(Reuters) – California is monitoring more than 8,400 people for coronavirus symptoms after arrival on commercial flights, but the state lacks test kits and is being held back by federal testing rules, Governor Gavin Newsom said on Thursday.
FILE PHOTO: California governor Gavin Newsom reacts after signing SB 113, which will enable the transfer of $331million in state funds to the National Mortgage Special Deposit Fund in San Diego, California, U.S. October 9, 2019. REUTERS/ Mike Blake/File Photo
The state has only 200 test kits and is appealing for testing protocols to be expanded to include Americans who may catch the virus as it spreads through U.S. communities, Newsom said at news briefing in Sacramento.
“That is simply inadequate to do justice to the kind of testing we need,” Newsom said of the test kit shortage.
Doctors need to have the capacity to perform tests without delay on a wider range of patients than allowed under current federal guidelines, he added.
California on Wednesday reported a coronavirus case of unknown origin, making it potentially the first incident of the virus spreading within U.S. communities.
The individual was not initially tested as she did not meet testing criteria laid out by the U.S. Centers for Disease Control and Prevention (CDC), according to a statement by UC Davis Medical Center, where she is being treated.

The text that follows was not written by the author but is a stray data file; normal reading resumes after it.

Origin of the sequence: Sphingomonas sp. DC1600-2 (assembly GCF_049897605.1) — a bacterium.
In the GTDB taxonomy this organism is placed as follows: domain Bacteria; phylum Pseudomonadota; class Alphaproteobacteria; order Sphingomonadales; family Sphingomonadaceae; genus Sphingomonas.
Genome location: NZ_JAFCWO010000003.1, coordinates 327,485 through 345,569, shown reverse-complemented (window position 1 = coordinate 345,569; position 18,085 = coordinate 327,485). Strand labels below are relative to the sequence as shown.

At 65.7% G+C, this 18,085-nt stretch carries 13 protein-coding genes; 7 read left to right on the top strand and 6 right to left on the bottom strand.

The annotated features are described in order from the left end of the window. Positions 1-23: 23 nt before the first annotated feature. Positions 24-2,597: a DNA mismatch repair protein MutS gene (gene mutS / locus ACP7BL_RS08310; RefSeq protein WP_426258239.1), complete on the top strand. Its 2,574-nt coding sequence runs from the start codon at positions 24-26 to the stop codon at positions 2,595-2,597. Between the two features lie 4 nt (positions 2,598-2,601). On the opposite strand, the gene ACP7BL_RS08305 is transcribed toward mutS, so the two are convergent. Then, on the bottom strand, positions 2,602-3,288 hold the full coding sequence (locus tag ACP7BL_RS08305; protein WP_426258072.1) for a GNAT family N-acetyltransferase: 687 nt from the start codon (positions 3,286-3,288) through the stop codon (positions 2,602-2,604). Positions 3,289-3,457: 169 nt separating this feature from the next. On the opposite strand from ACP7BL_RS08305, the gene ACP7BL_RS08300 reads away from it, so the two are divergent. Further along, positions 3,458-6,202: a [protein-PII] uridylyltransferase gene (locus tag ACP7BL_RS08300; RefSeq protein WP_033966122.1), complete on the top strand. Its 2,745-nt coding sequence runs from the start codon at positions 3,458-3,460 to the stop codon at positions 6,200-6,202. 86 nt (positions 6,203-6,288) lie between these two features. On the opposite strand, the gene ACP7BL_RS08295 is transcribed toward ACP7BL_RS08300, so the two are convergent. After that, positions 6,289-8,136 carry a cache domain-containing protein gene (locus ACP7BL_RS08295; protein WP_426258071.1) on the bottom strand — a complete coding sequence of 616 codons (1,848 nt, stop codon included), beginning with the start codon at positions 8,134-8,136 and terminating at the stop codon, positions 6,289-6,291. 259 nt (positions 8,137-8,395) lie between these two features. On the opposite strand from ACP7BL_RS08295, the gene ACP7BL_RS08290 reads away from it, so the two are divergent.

Dr. Sonia Angell, California’s state public health officer, said local, state and federal health investigators were contacting and isolating individuals who may have been exposed to the patient.
The CDC’s protocol had called for coronavirus testing in individuals with a fever or respiratory illness who have a travel history or contact that could have led to exposure to the virus.
California officials said this protocol had to be expanded in light of the “inevitable” local spread within the United States.
“The case from yesterday is giving the CDC a lot to consider on revising those protocols so more individuals will be tested,” said Mark Ghaly director of California’s Health and Human Services Agency.
CDC Director Robert Redfield told a U.S. congressional hearing on Thursday that more test kits were being sent to California.
He also told the hearing that the agency now backs expanded testing. “When a clinician or a public health individual suspects coronavirus, then we should be able to get a test for coronavirus, so that’s the current guidance that went out today.”
California officials said 33 people had tested positive for the virus there, but five had since left the state.
Reporting by Hilary Russ and Andrew Hay, Editing by Franklin Paul and Bill Berkrot
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